As more than 99 per cent. of the Spanish people are Catholic, the public and private schools teach the principles of Christianity along lines approved by the Church as a regular part of the daily curriculum.
Under the Republic, at the height of its powers, the unreached goal was one school for every 500 inhabitants. Now the goal is one for every 250 inhabitants, and the goal is in sight.
Today there are almost 57,000 primary school teachers in Spain, most of them graduates of a special three-year training course for teachers equivalent to that supplied by the State normal schools in the United States. Under the Republic there were never more than 44,000 teachers, mostly with erratic and insufficient education.
One of the big needs after the Civil War, was the provision of more schools, to replace those destroyed in the fighting and to offer facilities for extra pupils.
Again, the goal has not yet been reached, but since 1940 more than 7,800 school buildings have been constructed.
T 0 meet the needs for technically-trained persons in in
dustry and commerce, a vast programme of technical school construction has been initiated.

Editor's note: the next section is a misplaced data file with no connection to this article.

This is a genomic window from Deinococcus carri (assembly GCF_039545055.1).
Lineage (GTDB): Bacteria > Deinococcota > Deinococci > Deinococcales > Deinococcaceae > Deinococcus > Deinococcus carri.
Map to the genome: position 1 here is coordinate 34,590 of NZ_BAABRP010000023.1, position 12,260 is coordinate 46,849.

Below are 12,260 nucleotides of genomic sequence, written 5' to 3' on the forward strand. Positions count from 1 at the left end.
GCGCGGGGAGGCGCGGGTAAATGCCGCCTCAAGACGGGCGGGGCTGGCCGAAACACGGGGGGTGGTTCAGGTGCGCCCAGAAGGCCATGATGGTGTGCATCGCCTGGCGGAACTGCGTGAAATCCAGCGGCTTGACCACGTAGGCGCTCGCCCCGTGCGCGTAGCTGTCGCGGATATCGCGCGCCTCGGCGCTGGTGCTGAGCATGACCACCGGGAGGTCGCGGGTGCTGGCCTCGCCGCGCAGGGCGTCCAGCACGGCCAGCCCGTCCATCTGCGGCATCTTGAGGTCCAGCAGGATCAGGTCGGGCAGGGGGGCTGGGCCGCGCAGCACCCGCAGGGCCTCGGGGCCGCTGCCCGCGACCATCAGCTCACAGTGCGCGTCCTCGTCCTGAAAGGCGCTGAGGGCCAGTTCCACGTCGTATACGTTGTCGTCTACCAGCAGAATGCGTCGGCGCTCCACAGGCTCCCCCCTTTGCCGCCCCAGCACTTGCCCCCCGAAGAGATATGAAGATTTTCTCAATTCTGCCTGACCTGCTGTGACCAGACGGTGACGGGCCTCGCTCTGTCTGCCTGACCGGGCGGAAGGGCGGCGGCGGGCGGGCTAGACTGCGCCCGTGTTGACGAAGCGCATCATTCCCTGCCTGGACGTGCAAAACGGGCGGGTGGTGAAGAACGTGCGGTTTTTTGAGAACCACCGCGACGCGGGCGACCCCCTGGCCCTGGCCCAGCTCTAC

Under the Republic this important field of education, officials say, was so neglected that for all normal purposes Spain had no means of sending trained and expert young workers into her industries and science laboratories.
The present set-up includes trade and technical schools for young men and trade and commercial schools for young women.
The Auxilio Social itself runs a six-month training course for young women. Part of the course is spent in teaching the A.B.C. to those who have not had a chance to benefit by school training previously.
While the present Spanish school system is by no means perfect, it is undoubtedly a considerable step ahead of anything that Spain previously had.
Best of all, education officials emphasise, the State is constantly seeking to improve and expand the system and will not be content until every Spaniard has an opportunity to receive as good a compulsory primary and high school education as possible and the further opportunity to partake of as much higher education as he wants and can absorb.